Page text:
What is Probability: Definition and 1000 Discussions
Probability is the branch of mathematics concerning numerical descriptions of how likely an event is to occur, or how likely it is that a proposition is true. The probability of an event is a number between 0 and 1, where, roughly speaking, 0 indicates impossibility of the event and 1 indicates certainty. The higher the probability of an event, the more likely it is that the event will occur. A simple example is the tossing of a fair (unbiased) coin. Since the coin is fair, the two outcomes ("heads" and "tails") are both equally probable; the probability of "heads" equals the probability of "tails"; and since no other outcomes are possible, the probability of either "heads" or "tails" is 1/2 (which could also be written as 0.5 or 50%).
These concepts have been given an axiomatic mathematical formalization in probability theory, which is used widely in areas of study such as statistics, mathematics, science, finance, gambling, artificial intelligence, machine learning, computer science, game theory, and philosophy to, for example, draw inferences about the expected frequency of events. Probability theory is also used to describe the underlying mechanics and regularities of complex systems.
There is a race meeting with a number of races.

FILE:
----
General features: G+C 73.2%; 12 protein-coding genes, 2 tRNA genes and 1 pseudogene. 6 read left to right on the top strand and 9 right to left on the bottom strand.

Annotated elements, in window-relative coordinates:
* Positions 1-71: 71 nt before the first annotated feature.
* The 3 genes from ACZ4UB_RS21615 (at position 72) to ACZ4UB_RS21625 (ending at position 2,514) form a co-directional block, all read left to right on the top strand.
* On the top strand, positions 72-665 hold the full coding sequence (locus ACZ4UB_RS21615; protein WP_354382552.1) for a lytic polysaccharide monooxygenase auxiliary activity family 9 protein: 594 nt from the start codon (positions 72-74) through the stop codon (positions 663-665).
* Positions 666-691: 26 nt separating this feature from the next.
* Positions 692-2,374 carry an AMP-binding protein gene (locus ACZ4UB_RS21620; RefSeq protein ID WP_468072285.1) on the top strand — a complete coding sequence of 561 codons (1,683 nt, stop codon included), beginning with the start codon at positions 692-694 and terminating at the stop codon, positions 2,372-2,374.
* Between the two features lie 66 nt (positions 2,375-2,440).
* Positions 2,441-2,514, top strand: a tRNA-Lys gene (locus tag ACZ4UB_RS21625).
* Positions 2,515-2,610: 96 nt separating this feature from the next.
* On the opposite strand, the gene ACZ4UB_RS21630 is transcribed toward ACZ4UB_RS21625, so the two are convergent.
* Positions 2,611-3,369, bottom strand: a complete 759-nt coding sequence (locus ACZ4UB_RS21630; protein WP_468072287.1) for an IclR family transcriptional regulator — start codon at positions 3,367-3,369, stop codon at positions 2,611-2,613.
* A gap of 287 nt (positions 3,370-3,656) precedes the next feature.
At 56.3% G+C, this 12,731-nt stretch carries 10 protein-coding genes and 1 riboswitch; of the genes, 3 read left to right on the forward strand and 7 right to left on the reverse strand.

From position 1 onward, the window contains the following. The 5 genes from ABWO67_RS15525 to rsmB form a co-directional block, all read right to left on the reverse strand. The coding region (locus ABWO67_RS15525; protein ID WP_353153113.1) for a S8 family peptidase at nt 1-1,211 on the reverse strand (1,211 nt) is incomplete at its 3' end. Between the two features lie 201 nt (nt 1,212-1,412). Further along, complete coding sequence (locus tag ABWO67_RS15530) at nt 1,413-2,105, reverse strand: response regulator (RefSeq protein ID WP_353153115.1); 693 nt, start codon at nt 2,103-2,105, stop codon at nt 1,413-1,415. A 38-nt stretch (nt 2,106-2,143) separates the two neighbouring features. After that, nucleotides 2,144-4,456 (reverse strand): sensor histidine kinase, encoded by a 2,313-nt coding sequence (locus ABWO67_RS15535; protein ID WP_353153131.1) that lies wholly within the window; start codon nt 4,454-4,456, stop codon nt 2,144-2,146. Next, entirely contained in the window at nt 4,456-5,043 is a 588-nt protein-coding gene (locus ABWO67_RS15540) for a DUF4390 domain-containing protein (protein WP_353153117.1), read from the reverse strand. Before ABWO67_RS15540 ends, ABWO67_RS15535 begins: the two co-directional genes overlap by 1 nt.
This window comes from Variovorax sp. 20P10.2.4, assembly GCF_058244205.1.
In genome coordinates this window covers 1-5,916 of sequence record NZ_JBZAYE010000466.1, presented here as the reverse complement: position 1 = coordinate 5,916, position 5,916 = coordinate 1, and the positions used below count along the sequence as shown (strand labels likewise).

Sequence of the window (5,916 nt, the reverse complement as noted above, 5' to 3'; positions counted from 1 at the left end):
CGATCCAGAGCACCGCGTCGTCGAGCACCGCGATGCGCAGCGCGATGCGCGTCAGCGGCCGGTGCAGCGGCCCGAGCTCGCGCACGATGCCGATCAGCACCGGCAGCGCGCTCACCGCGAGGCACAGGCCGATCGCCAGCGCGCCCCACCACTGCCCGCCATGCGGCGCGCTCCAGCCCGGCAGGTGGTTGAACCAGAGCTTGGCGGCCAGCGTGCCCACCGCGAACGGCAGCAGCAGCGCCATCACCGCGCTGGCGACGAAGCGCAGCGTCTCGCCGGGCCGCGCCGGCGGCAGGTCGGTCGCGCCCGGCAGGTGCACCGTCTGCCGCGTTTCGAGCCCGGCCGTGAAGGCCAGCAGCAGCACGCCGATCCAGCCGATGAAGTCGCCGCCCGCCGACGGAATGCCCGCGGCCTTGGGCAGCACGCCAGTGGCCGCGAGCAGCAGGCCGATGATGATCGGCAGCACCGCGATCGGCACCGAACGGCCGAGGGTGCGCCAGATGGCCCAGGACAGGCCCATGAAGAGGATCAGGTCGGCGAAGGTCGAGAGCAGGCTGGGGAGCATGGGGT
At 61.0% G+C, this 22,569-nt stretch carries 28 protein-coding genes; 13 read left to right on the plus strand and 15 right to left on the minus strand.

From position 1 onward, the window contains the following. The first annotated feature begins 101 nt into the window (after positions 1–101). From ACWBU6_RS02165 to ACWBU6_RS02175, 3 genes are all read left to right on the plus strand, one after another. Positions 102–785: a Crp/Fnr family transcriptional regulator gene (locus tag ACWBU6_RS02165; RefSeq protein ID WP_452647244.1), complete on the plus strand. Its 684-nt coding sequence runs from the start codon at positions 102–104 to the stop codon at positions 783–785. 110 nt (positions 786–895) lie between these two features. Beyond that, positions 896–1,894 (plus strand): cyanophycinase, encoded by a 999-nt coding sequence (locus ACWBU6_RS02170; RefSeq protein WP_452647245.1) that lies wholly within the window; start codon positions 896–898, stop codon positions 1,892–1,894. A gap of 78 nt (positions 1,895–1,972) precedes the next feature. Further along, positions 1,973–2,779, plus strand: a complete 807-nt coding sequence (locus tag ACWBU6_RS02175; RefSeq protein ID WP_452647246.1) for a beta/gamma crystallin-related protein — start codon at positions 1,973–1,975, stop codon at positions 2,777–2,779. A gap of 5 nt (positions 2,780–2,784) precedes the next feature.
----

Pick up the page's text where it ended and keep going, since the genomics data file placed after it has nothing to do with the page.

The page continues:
Each race has horses entered and each horse has a (saddlecloth) number, 1….x, with x being the number of horses entered in each race.
Each horse has a known probability of winning a race (reflected in its price).
I’d like to set a market where...
Hello.
So I got a question about heredity .
Let's say the probability of inheriting schizophrenia is 6 % if one parent is affected.
So i know that for 6 % probability, there is 1.2 kid out of 5 who will inherit that illness .
So is it better not to have kids in this case ?
Hello everybody.
I have used probability in troubleshooting electronic pcbs , but the complexity of the designs forced me to apply it in other branches of electrical engineering.
What branch in electrical other than maintenance uses probability theory ?
The claim is
Proof. If it was ##P(X = x ) > 0## for uncountably many ##x##, then there would exist an ##N\in\mathbb N## such that ##P(X = x) > \frac{1}{N}## for uncountably many ##x## (1). This in turn would imply that there exist countably infinite many ##x## such that ##P(X=x)>\frac{1}{N}##...
Questions:
P (JohnCalls|Burglary) ?
Why?
Source of the image: Artificial Intelligence: A Modern Approach - Third Edition, by Stuart Russell and Peter Norvig.
My attempt at solving: using Bayes' Theorem = P (A|B) = ( P(B|A) * P(A) ) / P(B)
P(JohnCalls|Burglary) = P(J|B) = ( P(B|J) * P(J) /...
I am doing a study of the possibility of transition between 12 different events. I have a dataframe with these key events (listed from 1 to 12) over a period of time. I constructed a transition probability matrix between these events (photo of the matrix is attached below). As I don't have a...
I know it is a simple problem, but I am confused by the fact that we can look at the problem from two points of view.